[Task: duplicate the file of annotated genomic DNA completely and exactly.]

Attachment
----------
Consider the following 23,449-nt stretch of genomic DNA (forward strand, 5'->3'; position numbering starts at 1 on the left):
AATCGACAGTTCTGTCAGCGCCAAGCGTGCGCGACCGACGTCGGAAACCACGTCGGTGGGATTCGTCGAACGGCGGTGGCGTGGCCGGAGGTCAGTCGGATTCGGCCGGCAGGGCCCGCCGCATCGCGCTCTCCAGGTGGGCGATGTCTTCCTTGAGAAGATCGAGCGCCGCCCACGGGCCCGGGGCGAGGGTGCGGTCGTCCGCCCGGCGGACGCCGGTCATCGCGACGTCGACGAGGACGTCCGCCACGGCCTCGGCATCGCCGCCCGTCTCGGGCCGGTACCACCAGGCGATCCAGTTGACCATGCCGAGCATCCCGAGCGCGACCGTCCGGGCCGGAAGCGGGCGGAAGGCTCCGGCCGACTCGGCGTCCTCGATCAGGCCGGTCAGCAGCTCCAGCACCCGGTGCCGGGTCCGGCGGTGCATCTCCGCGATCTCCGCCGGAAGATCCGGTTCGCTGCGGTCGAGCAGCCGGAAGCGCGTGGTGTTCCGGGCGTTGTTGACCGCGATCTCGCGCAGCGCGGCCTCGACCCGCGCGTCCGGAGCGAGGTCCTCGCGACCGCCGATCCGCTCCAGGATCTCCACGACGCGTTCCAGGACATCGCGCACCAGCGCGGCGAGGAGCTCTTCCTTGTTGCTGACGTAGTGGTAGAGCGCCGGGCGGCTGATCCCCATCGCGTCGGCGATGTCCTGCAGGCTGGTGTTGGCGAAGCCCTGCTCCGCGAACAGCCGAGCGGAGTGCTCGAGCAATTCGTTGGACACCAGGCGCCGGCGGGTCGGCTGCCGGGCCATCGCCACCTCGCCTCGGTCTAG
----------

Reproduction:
Consider the following 23,449-nt stretch of genomic DNA (forward strand, 5'->3'; position numbering starts at 1 on the left):
AATCGACAGTTCTGTCAGCGCCAAGCGTGCGCGACCGACGTCGGAAACCACGTCGGTGGGATTCGTCGAACGGCGGTGGCGTGGCCGGAGGTCAGTCGGATTCGGCCGGCAGGGCCCGCCGCATCGCGCTCTCCAGGTGGGCGATGTCTTCCTTGAGAAGATCGAGCGCCGCCCACGGGCCCGGGGCGAGGGTGCGGTCGTCCGCCCGGCGGACGCCGGTCATCGCGACGTCGACGAGGACGTCCGCCACGGCCTCGGCATCGCCGCCCGTCTCGGGCCGGTACCACCAGGCGATCCAGTTGACCATGCCGAGCATCCCGAGCGCGACCGTCCGGGCCGGAAGCGGGCGGAAGGCTCCGGCCGACTCGGCGTCCTCGATCAGGCCGGTCAGCAGCTCCAGCACCCGGTGCCGGGTCCGGCGGTGCATCTCCGCGATCTCCGCCGGAAGATCCGGTTCGCTGCGGTCGAGCAGCCGGAAGCGCGTGGTGTTCCGGGCGTTGTTGACCGCGATCTCGCGCAGCGCGGCCTCGACCCGCGCGTCCGGAGCGAGGTCCTCGCGACCGCCGATCCGCTCCAGGATCTCCACGACGCGTTCCAGGACATCGCGCACCAGCGCGGCGAGGAGCTCTTCCTTGTTGCTGACGTAGTGGTAGAGCGCCGGGCGGCTGATCCCCATCGCGTCGGCGATGTCCTGCAGGCTGGTGTTGGCGAAGCCCTGCTCCGCGAACAGCCGAGCGGAGTGCTCGAGCAATTCGTTGGACACCAGGCGCCGGCGGGTCGGCTGCCGGGCCATCGCCACCTCGCCTCGGTCTAG